OBJECTIVE: In Graves' hyperthyroidism treated with antithyroid drugs (ATD), the overall relapse rate reaches 30-50% following ATD discontinuation. Conflicting results have previously been reported with regard to the usefulness of combining ATD with thyroxine (l-T4), and thereafter maintaining l-T4 treatment after ATD withdrawal. Also, clinicians are in search of useful parameters to predict the risk of a recurrence of hyperthyroidism after ATD treatment. DESIGN: Eighty-two consecutive patients (70 women and 12 men; mean age 36 years) with a first episode of Graves' hyperthyroidism were investigated prospectively; they were treated with ATD for a total of 15 months, combined with l-T4 (for at least 12 months) after they had reached euthyroidism, with the aim of maintaining serum TSH below 2.5 mU/l during the combined therapy. Following ATD discontinuation, the patients were randomly assigned (double-blind placebo-controlled trial) to taking 100 microg/day l-T4 (vs placebo) for an additional year. METHODS: The following determinations were carried out at initial diagnosis: serum total T4 and tri-iodothyronine (T3), free T4 and T3, TSH, TSH-receptor antibodies (TSHR-Ab), thyroid scintigraphy and echography. During ATD treatment, serum free T4 and T3 and TSH concentrations were recorded after 1 (optional), 2, 4, 6, 9, 12 and 15 months, and echography at the end of ATD treatment. During the randomized trial, serum free T4 and T3 and TSH concentrations were checked every 3 months (or until a recurrence). TSHR-Ab titers were measured at initial diagnosis, after 6 months with ATD, and at the end of ATD treatment. RESULTS: l-T4 administration, both during and after ATD treatment, did not improve the final outcome and recurrence rates were similar in placebo and l-T4-treated patients (30%). Two parameters were identified that might be useful to help predict recurrence risks after ATD: (i) positive TSHR-Ab (at the end of ATD treatment) was significantly associated with a greatly increased recurrence risk; and (ii) despite the relatively small number of patients who were smokers, regular cigarette smoking was shown, for the first time, to be significantly associated with an increased recurrence risk. Also, the deleterious effect of smoking was shown to manifest its impact independently of TSHR-Ab titers at the end of ATD treatment. Thus, compared with the overall 30% recurrence risk, non-smoking patients with a negative TSHR-Ab (at the end of ATD) had a lower (18%) recurrence risk; smoking patients with negative TSHR-Ab (at the end of ATD) had a 57% recurrence risk; non-smoking patients with positive TSHR-Ab (at the end of ATD) had a high (86%) recurrence risk; the recurrence risk was 100% in those few patients who both smoked and maintained a positive TSHR-Ab at the end of ATD treatment. CONCLUSIONS: The present study confirmed that l-T4 administration during and after ATD withdrawal did not improve remission rate. Two factors, namely positive TSHR-Ab at the end of ATD treatment and regular smoking habits may represent clinically useful (albeit not absolute) predictors of the risk of recurrence in patients with Graves' hyperthyroidism treated with ATD. However, due to the relatively small number of smoking patients in the present cohort, this conclusion needs to be confirmed by a larger study.
JA Verhelst, AM Pedroncelli, R Abs, M Montini, MV Vandeweghe, G Albani, D Maiter, MD Pagani, JJ Legros, D Gianola, M Bex, K Poppe, J Mockel and G Pagani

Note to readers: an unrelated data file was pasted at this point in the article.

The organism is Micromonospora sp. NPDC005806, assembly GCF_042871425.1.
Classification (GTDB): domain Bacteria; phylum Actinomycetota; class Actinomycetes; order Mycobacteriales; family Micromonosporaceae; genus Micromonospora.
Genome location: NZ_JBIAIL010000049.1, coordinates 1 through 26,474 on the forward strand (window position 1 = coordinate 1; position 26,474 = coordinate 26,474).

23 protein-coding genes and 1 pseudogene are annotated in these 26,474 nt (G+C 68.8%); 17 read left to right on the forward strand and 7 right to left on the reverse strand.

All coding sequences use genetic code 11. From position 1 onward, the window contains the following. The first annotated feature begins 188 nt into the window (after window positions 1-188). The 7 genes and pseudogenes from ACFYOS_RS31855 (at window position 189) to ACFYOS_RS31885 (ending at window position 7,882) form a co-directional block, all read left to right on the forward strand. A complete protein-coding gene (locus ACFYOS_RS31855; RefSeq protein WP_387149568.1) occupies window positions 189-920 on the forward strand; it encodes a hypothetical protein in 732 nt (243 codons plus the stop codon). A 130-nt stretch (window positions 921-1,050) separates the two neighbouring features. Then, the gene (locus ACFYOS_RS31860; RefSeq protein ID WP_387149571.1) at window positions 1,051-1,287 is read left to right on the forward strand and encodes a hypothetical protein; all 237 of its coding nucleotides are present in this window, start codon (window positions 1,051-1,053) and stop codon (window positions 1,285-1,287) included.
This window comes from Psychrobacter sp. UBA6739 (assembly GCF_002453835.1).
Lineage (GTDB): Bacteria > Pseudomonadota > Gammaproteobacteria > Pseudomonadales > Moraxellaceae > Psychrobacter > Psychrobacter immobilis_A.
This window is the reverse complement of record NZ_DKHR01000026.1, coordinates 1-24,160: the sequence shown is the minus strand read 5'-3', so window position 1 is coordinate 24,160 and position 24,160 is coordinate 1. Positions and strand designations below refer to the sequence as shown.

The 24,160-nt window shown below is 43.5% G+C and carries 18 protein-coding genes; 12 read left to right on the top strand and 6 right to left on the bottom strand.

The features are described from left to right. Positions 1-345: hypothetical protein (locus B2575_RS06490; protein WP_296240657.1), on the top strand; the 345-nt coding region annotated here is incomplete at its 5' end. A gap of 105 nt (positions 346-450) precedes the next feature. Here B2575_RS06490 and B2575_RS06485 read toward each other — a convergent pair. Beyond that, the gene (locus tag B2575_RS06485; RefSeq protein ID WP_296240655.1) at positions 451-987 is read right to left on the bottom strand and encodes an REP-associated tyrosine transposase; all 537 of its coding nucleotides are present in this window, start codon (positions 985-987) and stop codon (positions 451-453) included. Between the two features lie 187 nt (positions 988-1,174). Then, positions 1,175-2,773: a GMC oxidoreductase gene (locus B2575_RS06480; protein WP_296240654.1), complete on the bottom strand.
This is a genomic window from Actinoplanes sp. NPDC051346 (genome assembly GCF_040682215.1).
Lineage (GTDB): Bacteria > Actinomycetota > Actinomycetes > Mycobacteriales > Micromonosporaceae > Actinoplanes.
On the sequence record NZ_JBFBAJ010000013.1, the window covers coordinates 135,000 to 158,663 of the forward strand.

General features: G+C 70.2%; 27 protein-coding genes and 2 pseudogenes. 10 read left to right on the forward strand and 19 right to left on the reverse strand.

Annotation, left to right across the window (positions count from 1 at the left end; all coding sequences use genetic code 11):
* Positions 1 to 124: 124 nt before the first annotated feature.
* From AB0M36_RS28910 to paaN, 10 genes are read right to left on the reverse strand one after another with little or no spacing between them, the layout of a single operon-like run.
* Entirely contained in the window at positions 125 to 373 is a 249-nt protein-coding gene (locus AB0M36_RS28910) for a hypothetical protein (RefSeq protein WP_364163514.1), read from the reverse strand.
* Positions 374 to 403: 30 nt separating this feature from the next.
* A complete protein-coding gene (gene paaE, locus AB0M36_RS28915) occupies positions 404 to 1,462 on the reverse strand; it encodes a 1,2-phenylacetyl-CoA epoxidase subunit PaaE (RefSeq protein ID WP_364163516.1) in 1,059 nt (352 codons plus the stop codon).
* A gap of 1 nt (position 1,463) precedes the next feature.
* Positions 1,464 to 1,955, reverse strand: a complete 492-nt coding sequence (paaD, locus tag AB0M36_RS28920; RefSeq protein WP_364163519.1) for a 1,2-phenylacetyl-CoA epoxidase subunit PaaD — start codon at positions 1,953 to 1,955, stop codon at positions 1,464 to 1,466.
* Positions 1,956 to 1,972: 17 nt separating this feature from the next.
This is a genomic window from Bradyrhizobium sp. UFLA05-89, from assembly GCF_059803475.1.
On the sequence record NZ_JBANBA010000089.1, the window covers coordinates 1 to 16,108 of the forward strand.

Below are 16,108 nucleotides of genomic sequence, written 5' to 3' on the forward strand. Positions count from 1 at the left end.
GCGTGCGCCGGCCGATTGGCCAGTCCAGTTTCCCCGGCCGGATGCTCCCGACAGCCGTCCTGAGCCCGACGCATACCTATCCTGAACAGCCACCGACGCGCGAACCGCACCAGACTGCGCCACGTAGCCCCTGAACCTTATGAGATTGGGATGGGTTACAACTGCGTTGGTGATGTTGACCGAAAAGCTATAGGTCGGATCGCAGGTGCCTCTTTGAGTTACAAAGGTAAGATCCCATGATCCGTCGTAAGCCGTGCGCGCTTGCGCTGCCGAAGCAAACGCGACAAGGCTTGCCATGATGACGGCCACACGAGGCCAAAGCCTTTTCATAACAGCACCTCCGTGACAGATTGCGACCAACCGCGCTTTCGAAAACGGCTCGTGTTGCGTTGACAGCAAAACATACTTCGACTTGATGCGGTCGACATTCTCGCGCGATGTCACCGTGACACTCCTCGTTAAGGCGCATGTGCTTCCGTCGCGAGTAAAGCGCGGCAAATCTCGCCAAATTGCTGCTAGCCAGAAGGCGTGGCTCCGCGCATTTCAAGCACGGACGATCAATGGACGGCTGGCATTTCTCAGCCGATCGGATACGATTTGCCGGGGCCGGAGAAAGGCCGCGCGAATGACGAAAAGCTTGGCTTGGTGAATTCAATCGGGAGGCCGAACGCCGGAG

OBJECTIVE: Slow-release (SR) lanreotide is a long-acting somatostatin analog that has been developed in order to overcome the inconvenience of multiple daily subcutaneous injections of octreotide, required for metabolic control in acromegaly. Lanreotide SR has been found to be well tolerated and effective in reducing GH and IGF-I levels but clinical data are still limited compared with those with subcutaneous octreotide treatment. DESIGN: Sixty-six unselected patients with active acromegaly were therefore evaluated in a multi-center, prospective, open label study. Lanreotide SR was given at a dose of 30mg intramuscular every 7-14 days. METHODS: At baseline and after 2, 4, 8, 12, 24, 36 and 48 weeks patients underwent a clinical examination with assessment of acromegaly related symptoms, and blood was sampled for serum GH, IGF-I, prolactin, glycosylated hemoglobin, fasting glucose, hematology, kidney function and liver function tests. Biliary ultrasonography and pituitary magnetic resonance imaging were performed at baseline and after one year. RESULTS: Treatment resulted in a significant improvement in the symptom score from 2.69+/-0.27 to 1.06+/-0.17 (P<0.0001). Serum IGF-I levels fell from 699+/-38microg/l at baseline to 399+/-26microg/l (P<0.0001, n=60) after one month, after which levels remained stable: 480+/-37microg/l after 6 months (n=54) and 363+/-32microg/l after one year (n=46). GH levels dropped from 13.8+/-3.2microg/l to 4.3+/-0.7microg/l after one month (P<0.0001, n=60) and remained stable thereafter: 3.9+/-0.4microg/l (n=54) after 6 months and 3.5+/-1.1microg/l after one year (n=46). Twenty-nine out of 66 patients (44%) attained a normal age-corrected IGF-I level and 30 patients (45%) attained a GH level below 2.5microg/l. Pituitary adenoma shrinkage of at least 25% was found in 5 of 14 patients (36%) after one year. Side effects were mainly transient gastrointestinal symptoms and pain at the injection site, resulting in drug discontinuation in only 6 patients (9%). Two patients developed new gall stones. No difference was found between subcutaneous octreotide and lanreotide SR in efficacy and almost all patients preferred the easier dose administration of lanreotide SR. CONCLUSIONS: Long-term treatment of acromegaly with SR-lanreotide is effective in controlling GH and IGF-I levels and symptoms and is well tolerated in the majority of patients. Compared with subcutaneous octreotide, lanreotide SR considerably improves patient's acceptance of therapy while having the same overall efficacy.